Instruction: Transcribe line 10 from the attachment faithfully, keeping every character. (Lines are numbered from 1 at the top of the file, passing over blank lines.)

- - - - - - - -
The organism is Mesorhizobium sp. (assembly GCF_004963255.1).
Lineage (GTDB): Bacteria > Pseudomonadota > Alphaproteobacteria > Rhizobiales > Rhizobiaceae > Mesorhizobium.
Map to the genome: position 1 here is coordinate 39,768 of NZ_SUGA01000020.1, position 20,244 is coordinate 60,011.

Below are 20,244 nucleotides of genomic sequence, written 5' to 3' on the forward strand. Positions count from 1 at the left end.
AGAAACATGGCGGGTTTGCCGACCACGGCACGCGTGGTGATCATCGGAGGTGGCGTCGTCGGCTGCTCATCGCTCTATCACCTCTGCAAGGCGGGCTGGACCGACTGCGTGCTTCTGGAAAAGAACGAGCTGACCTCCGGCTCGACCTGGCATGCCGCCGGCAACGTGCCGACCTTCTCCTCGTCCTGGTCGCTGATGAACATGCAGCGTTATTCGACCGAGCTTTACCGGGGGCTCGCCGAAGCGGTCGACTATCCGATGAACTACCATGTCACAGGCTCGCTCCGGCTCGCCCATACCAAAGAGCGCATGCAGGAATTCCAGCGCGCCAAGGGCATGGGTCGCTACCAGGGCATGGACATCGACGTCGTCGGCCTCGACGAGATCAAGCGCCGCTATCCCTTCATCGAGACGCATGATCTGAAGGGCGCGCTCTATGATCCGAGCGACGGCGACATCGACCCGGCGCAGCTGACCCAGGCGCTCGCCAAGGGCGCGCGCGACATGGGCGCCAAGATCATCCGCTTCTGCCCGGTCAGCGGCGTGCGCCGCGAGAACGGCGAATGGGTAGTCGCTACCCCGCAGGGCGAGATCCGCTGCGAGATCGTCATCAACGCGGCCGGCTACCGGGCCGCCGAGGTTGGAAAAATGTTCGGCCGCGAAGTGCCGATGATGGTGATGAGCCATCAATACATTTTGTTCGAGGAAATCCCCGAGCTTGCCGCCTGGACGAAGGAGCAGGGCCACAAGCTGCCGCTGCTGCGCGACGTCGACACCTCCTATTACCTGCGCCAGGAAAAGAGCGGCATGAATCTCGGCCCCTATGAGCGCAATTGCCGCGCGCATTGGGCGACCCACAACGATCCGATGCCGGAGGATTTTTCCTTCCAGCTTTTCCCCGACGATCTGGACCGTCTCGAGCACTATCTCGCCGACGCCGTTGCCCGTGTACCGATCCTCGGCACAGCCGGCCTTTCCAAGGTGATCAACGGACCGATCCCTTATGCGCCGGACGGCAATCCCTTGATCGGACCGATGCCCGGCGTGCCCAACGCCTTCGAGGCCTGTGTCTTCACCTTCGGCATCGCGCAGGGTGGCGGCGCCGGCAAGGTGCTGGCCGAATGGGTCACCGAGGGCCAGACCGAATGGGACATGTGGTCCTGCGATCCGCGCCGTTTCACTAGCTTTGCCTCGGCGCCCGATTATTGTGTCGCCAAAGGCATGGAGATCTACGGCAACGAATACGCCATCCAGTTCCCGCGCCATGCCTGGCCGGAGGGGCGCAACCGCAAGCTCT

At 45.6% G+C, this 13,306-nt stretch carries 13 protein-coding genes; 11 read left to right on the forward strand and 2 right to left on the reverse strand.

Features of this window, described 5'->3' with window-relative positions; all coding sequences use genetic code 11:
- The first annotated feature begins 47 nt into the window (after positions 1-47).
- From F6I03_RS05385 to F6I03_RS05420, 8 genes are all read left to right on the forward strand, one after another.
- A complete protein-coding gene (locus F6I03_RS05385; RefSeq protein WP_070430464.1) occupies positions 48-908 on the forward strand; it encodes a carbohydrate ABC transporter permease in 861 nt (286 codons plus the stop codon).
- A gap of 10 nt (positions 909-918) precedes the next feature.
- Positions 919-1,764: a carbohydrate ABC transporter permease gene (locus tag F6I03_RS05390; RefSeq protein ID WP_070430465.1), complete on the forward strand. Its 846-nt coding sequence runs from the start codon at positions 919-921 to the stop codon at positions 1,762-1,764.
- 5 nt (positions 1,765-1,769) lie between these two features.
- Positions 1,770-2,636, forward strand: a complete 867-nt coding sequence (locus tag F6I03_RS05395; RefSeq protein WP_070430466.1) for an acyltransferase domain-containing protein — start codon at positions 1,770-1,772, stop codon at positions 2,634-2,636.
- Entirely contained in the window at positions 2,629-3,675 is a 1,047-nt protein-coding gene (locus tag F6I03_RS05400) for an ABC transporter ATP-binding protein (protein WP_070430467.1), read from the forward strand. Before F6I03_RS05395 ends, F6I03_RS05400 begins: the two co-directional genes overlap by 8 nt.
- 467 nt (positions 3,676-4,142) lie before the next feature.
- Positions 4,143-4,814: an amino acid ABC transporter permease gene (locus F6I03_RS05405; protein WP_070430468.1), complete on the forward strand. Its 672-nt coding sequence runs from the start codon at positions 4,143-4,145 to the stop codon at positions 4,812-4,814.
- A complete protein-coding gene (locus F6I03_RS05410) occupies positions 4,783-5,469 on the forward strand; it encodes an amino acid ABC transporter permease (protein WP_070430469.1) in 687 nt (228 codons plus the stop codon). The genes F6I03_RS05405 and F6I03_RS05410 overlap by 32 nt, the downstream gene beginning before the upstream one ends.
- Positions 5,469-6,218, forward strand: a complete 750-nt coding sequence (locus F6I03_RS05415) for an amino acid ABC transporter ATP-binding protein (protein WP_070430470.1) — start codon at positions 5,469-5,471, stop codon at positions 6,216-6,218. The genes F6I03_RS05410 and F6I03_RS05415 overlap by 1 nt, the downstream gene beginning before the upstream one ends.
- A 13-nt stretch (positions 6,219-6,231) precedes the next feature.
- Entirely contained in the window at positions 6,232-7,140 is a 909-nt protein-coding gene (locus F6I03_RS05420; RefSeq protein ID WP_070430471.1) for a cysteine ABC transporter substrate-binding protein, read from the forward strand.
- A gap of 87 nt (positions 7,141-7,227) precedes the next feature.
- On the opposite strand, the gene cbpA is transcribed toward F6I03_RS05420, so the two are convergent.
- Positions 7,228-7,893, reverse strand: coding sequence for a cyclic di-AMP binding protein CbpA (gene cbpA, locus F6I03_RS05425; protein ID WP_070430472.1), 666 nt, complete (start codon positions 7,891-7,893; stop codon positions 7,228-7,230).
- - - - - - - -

- A complete protein-coding gene (locus F6I03_RS05385; RefSeq protein WP_070430464.1) occupies positions 48-908 on the forward strand; it encodes a carbohydrate ABC transporter permease in 861 nt (286 codons plus the stop codon).